Google Responds To Impact Of Blocking CSS & JSS & Panda 4.0

Jun 24, 2014 • 8:23 am | comments (21) by twitter Google+ | Filed Under Google Search Engine Optimization
 

google panda coffee java cupYesterday we covered some SEO theories around blocking JavaScript & CSS triggering Panda 4.0 issues. I didn't honestly believe there was a relation, based on the example provided and very few other sites reporting the same effects but now we have a response from a Googler.

Well, maybe the response is a bit Google-like and cloudy.

One webmaster posted the theory on Google Webmaster Help and John Mueller responded to the specific case at hand, not necessarily Panda 4 and how it related to blocking CSS & JavaScript. But he did respond to the question about being hit by Panda and blocking content via external files.

John Mueller of Google wrote:

Allowing crawling of JavaScript and CSS makes it a lot easier for us to recognize your site's content and to give your site the credit that it deserves for that content. For example, if you're pulling in content via AJAX/JSON feeds, that would be invisible to us if you disallowed crawling of your JavaScript. Similarly, if you're using CSS to handle a responsive design that works fantastically on smartphones, we wouldn't be able to recognize that if the CSS were disallowed from crawling. This is why we make the recommendation to allow crawling of URLs that significantly affect the layout or content of a page. I'm not sure which JavaScript snippet you're referring to, but it sounds like it's not the kind that would be visible at all. If you're seeing issues, they would be unrelated to that piece of JavaScript being blocked from crawling.

So is John saying that if you block content, then it may impact the Panda algorithm? Is he saying that? Or is he saying that the content that is blocked, Google can't see anyway and it has no impact on Panda? Or maybe it may or may not have an impact on Panda because Panda is about content and maybe layout?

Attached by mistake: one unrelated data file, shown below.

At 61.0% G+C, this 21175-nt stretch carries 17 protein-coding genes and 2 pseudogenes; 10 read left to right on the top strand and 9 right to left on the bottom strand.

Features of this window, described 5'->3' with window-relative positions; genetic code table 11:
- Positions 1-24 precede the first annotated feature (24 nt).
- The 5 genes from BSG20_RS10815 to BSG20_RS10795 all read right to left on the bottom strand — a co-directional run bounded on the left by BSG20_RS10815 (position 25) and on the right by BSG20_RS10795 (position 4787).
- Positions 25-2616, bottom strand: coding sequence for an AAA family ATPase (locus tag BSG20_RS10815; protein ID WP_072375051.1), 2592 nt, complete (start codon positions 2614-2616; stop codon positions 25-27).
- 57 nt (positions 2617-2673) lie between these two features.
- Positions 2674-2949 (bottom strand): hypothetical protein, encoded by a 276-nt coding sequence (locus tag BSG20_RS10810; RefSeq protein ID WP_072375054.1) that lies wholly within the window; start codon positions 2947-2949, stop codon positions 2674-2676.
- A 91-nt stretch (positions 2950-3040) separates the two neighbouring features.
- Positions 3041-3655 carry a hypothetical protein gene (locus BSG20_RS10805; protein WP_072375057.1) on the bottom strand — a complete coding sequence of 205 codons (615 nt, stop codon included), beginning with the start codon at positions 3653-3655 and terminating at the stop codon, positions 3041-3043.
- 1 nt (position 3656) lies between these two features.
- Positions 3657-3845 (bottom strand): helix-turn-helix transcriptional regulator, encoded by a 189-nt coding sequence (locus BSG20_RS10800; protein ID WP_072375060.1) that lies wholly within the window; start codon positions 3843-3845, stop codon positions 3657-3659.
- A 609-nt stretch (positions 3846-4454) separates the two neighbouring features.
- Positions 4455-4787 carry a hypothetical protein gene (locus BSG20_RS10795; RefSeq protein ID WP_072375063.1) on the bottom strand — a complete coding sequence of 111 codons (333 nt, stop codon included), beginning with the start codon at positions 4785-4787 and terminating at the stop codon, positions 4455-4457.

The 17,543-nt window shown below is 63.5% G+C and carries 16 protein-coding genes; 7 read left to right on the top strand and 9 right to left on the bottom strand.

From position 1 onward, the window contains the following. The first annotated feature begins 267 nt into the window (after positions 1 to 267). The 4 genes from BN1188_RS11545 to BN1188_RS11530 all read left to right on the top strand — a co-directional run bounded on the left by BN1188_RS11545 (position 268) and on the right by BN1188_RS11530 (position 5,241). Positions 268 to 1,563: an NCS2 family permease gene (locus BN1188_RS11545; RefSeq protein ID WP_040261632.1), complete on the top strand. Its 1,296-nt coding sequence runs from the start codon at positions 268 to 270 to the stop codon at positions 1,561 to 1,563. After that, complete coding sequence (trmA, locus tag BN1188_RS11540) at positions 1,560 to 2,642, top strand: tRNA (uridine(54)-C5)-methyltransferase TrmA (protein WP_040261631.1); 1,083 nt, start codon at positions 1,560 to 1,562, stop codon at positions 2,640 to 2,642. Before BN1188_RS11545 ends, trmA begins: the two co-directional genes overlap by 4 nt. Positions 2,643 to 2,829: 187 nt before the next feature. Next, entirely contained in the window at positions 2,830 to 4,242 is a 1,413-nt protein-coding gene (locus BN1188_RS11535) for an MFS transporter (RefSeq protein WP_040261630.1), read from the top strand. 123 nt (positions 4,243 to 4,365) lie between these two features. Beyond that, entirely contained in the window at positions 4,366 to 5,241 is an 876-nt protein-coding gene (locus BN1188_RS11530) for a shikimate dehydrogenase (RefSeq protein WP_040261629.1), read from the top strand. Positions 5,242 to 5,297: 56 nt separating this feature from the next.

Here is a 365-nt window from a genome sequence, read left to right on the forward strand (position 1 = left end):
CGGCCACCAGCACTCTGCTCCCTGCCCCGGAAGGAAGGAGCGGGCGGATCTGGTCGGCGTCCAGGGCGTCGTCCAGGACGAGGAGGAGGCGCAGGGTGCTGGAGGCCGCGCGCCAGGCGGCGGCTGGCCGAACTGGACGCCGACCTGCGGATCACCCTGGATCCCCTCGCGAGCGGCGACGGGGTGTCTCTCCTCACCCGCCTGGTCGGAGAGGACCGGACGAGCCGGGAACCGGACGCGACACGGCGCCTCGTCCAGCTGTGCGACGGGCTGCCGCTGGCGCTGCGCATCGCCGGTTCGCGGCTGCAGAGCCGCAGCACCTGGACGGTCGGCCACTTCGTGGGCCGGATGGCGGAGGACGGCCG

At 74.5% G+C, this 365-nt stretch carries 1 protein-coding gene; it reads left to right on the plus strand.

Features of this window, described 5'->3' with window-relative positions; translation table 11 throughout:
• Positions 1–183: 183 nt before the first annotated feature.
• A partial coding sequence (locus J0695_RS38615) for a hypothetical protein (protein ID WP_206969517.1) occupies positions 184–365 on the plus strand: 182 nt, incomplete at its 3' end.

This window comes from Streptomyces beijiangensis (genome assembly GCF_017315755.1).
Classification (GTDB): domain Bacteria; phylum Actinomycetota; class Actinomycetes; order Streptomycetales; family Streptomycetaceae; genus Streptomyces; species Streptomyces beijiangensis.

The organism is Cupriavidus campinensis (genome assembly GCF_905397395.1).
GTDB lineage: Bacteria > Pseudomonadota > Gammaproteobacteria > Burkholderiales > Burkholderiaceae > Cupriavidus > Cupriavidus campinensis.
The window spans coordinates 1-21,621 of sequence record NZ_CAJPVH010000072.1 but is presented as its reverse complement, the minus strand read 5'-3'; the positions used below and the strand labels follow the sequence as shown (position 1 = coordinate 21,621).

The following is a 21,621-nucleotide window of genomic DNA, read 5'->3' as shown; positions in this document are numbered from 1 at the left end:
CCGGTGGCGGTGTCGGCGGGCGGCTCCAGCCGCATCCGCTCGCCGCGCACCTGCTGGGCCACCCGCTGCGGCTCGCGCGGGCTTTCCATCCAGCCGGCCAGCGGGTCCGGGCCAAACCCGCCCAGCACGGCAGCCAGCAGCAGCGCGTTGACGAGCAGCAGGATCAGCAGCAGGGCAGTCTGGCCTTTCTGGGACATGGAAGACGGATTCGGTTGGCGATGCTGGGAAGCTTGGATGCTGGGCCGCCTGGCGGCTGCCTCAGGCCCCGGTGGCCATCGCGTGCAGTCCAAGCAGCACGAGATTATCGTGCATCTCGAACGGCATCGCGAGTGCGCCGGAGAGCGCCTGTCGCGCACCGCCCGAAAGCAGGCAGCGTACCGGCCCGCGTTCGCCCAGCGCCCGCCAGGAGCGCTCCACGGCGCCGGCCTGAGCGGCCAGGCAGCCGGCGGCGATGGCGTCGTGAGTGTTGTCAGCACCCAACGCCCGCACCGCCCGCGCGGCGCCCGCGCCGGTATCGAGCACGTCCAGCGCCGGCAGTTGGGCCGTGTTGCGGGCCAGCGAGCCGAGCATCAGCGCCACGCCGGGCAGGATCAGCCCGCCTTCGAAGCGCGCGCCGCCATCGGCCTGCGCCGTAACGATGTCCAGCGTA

See how this can get confusing. What is your take?

Forum discussion at Google Webmaster Help.

Update: John responded again basically implying it is not Panda. He wrote:

Looking at your site, those disallowed scripts are definitely not causing a problem -- it's primarily an issue of problematic links here. That's what I'd focus on first. Since there's a manual action involved, that's something which you can work on to resolve.

He then aims to answer the specific question at hand head on:

Regarding your more general question of whether disallowed scripts, CSS files, etc play a role in our Panda quality algorithm: our quality algorithms primarily try to understand the overall quality of a page (or website), and disallowing crawling of individual aspects is generally seen as more of a technical issue so that wouldn't be a primary factor in our quality algorithms. There's definitely no simple "CSS or JavaScript is disallowed from crawling, therefore the quality algorithms view the site negatively" relationship.

He goes on in more detail, so check out the thread.

Image credit to BigStockPhoto for Panda Java Mug

Previous story: Google Glass Now Available In The UK For $200 Extra
 
blog comments powered by Disqus